Preston Brooks Canes the Union

by Michael Liss

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History is fractal. Zoom out, and you see grand themes, mass movements, stirring oratory, and profound ideas. Zoom in, and it is countless individual acts and choices, smaller moments that often seem to be just footnotes, but are, on closer inspection, immensely revealing.

On May 22, 1856, South Carolina Congressman Preston Brooks entered the Senate Chamber, strode purposefully over to the desk of Massachusetts Senator Charles Sumner, and beat him senseless with a gold-headed, gutta-percha walking stick. So forceful, and so numerous were his blows, that Brooks shattered his weapon. And so much the damage done to his victim, both physical and psychological, that Sumner was unable to resume his Senatorial duties for nearly three years.

Matter of honor for Brooks. Sumner had just delivered a two-day jeremiad, "The Crime Against Kansas," which was laced with insults against Brooks' home state and his kin, South Carolina Senator Andrew Butler. As for the need for 30 swings of the cane on a bloodied, helpless victim, anyone who understood the profound passion of offended dignity of the Southern Gentleman could explain it. Who, of Brooks' stature, wouldn't have acted the same way when faced with the same provocation?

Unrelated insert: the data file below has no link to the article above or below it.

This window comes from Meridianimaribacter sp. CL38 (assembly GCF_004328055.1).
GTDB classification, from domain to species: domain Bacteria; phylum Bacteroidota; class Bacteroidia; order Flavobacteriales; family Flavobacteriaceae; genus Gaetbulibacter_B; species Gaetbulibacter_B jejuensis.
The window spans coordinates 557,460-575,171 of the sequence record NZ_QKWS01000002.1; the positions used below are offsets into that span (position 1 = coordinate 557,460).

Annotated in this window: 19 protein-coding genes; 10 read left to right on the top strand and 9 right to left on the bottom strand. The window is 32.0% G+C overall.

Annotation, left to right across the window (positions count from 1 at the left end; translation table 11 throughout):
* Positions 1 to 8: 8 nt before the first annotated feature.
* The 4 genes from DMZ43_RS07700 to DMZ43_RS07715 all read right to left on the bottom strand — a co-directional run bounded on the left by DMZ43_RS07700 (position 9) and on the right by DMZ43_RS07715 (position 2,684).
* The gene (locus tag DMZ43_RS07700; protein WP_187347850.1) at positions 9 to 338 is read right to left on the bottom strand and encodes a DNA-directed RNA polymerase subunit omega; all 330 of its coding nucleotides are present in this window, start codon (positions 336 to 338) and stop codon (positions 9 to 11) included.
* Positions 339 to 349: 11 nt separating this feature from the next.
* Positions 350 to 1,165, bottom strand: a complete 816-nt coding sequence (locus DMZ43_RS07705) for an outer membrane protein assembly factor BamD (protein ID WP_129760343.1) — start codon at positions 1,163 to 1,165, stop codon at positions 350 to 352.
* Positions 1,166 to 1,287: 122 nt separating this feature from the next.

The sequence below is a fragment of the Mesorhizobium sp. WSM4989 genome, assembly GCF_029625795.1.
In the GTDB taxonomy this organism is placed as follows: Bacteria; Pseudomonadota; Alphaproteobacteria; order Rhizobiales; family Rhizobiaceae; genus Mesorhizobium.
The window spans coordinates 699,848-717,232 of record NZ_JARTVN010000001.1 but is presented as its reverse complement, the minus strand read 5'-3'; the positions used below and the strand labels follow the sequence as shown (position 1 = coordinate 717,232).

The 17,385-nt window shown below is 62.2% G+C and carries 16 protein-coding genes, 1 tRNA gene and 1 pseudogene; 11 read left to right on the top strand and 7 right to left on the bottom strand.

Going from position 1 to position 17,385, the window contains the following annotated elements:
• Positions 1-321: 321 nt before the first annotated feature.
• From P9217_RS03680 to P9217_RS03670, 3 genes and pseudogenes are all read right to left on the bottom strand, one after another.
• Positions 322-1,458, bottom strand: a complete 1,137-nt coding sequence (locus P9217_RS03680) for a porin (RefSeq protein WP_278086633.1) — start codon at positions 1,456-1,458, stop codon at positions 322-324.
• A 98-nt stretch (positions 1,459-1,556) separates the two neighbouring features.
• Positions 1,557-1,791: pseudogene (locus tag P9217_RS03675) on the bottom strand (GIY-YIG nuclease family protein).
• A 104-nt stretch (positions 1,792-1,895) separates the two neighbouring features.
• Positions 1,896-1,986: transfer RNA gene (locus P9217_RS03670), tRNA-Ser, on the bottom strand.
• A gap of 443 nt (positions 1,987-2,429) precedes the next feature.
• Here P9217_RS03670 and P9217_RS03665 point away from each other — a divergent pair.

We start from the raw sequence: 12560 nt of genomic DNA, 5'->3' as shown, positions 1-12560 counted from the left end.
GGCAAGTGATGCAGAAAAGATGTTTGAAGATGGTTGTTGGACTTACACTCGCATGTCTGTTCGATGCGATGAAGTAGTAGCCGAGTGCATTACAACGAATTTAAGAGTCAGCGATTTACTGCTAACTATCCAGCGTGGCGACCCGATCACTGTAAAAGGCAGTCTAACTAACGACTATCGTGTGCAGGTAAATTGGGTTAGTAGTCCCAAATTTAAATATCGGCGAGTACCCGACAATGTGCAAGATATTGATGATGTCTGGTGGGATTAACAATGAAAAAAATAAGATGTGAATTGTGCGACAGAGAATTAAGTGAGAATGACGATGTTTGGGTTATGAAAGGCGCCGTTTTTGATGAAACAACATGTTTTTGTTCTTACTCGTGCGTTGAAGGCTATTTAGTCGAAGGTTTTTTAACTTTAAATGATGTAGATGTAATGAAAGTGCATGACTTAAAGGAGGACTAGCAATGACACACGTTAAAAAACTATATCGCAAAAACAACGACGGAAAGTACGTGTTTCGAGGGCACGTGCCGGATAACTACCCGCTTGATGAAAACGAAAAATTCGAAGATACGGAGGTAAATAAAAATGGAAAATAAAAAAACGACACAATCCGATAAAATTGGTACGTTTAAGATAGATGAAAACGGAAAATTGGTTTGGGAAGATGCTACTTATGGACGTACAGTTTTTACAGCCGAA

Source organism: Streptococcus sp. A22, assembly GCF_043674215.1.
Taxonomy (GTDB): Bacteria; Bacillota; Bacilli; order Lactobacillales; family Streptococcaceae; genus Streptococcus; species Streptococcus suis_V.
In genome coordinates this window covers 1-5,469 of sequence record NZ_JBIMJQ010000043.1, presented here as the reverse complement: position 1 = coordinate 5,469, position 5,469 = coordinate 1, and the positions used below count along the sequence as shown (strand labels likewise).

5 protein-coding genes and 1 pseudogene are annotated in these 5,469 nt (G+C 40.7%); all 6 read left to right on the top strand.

Brooks' choice of a weapon said as much as his words. It was not an accident, not something grabbed in impulse. In the Southern Code, you dueled with an equal, but thrashed an inferior. Sumner, for all his refined manners, Harvard education, and the classical allusions in his speeches, was clearly a social inferior—a "Black Republican" of the worst type. Once Brooks settled on a course of action, he grappled with the choice of cane or bullwhip, but he never, ever, considered pistols.

Most of the South cheered. Fire-Eaters made similar threats against other Northern leaders, and Brooks mused, "It would not take much to have the throats of every Abolitionist cut." He became a sort of a pop hero, the very exemplar of chivalrous Southern manliness. Among his adoring acolytes were students from the University of Virginia, who sent him a golden-headed cane, inscribed, and etched with the image of a cracked human skull.

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